In a study of more than 200 patients with Parkinson's disease, 40 percent used at least one type of alternative therapy, such as vitamins/herbs, massage and acupuncture. More than half failed to inform their physicians about the use of alternative therapies.
"This is concerning," said Stephen Reich, associate professor of neurology at Hopkins and co-author of the study. "While the public generally assumes that vitamins and herbs are safe, a rapidly growing number of studies shows that they can have potentially harmful effects and interactions with other drugs. More attention should be directed at testing the safety and efficacy of these treatments," he said, "and also on improving physician and patient communication about the potential benefits, costs and risks of alternative therapies."
Parkinson's patients who use alternative therapies tend to be younger, more educated and have higher incomes than patients who don't use alternative therapies. The researchers found no relationship between severity of disease and use of alternative therapies.
Alternative medicine is one of the fastest-growing industries in health care, with at least one-third of American adults taking some sort of alternative therapy on an annual basis. Yet many physicians are unaware of the widespread use of alternative therapies among patients, according to Reich.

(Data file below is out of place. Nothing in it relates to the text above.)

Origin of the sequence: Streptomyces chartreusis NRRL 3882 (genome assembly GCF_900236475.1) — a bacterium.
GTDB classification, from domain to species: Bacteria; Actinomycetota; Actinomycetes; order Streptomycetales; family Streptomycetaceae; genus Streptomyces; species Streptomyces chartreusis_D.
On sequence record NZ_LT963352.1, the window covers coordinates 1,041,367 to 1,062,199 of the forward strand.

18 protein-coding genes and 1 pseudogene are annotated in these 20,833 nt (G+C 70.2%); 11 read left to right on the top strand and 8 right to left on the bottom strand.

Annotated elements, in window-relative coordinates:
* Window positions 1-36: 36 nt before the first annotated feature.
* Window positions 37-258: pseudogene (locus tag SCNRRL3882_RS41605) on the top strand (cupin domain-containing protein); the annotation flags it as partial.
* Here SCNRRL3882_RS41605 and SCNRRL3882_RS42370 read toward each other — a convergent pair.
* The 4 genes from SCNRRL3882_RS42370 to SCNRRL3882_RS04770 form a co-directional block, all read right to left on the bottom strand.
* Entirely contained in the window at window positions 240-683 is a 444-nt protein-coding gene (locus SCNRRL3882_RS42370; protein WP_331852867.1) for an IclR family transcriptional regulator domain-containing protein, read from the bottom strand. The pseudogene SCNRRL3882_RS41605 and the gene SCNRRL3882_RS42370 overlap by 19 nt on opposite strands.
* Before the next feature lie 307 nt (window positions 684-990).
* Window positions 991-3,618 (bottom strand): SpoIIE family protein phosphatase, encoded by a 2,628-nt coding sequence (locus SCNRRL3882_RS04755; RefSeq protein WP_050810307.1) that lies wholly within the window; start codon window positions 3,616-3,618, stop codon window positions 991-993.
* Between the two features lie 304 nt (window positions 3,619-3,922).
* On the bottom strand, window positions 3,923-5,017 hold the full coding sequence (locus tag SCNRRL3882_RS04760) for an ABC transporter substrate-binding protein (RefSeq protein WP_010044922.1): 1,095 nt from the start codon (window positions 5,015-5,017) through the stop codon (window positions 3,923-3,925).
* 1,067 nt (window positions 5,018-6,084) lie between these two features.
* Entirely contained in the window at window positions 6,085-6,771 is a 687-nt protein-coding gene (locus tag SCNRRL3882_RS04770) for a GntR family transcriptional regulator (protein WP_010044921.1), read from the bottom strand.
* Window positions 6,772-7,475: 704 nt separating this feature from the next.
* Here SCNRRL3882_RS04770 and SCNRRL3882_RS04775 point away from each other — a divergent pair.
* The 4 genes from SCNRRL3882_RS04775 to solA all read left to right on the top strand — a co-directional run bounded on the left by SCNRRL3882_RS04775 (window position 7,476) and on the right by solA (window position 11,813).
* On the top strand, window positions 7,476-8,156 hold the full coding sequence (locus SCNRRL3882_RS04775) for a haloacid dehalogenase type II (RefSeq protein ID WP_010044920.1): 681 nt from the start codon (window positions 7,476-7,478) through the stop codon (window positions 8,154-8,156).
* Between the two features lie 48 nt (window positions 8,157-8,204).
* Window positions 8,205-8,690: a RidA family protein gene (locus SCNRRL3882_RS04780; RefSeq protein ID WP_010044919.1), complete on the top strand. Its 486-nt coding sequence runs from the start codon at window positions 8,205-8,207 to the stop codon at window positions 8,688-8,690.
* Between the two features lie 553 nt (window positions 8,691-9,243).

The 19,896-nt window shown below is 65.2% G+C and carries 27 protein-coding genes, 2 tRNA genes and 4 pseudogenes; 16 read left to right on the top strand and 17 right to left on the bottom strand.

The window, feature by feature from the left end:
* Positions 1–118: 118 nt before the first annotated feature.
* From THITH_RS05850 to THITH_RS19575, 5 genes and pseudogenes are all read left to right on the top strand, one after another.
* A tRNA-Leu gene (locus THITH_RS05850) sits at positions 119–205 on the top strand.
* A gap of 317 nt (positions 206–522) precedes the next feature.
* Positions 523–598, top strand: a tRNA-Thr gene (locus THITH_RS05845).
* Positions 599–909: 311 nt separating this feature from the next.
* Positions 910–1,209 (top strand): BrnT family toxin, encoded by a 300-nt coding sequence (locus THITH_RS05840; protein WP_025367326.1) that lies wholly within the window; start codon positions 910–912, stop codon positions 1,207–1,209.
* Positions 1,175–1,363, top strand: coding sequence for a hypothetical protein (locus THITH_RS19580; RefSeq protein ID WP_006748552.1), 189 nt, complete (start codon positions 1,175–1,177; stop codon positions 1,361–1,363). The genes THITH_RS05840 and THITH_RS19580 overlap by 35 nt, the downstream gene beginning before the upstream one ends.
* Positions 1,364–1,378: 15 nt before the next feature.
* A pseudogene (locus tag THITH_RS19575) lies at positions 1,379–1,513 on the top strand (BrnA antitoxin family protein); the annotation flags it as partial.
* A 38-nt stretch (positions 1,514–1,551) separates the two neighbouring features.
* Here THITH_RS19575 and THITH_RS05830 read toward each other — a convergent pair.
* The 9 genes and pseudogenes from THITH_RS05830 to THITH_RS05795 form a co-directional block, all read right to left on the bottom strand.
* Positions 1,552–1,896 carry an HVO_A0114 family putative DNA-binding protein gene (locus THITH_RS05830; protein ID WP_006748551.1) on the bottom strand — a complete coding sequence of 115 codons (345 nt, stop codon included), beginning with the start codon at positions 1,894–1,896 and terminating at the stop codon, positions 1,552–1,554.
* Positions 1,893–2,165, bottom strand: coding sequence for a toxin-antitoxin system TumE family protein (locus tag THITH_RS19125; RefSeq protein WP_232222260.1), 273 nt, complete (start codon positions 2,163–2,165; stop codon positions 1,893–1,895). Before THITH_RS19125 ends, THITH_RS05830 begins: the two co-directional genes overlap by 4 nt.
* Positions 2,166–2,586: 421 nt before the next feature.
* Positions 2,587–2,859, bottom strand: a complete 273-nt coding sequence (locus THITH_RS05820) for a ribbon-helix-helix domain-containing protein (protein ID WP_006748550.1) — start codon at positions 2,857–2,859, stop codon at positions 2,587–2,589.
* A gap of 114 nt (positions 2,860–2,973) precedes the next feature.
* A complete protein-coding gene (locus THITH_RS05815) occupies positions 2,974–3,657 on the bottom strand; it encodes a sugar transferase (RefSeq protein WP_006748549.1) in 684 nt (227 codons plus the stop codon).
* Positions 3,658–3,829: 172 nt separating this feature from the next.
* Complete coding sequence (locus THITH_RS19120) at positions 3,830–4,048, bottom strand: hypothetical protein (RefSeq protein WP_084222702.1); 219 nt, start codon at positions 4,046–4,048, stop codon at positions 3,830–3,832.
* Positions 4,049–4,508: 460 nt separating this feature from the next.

"Few studies have focused on the use of alternative therapies by patients with neurologic conditions, and ours is the first to investigate Parkinson's disease," he said.
For the study, published in the Sept. 11 issue of Neurology, 201 Hopkins patients were interviewed about their current and past use of alternative treatments for Parkinson's disease. Of the patients using alternative therapies, 26 percent reported using two therapies, 33 percent reported more than two, and 12 percent used five or more therapies. Of those using vitamins and herbs, vitamin E was the most commonly used.
"This is surprising, because a well-designed, rigorous study showed conclusively that vitamin E has no beneficial effect on Parkinson's disease,'" Reich said.
There was a strong relationship between education and income and alternative therapy use, which reflects that most alternative therapies are out-of-pocket expenditures. There was no relationship between alternative therapy use and sex or race.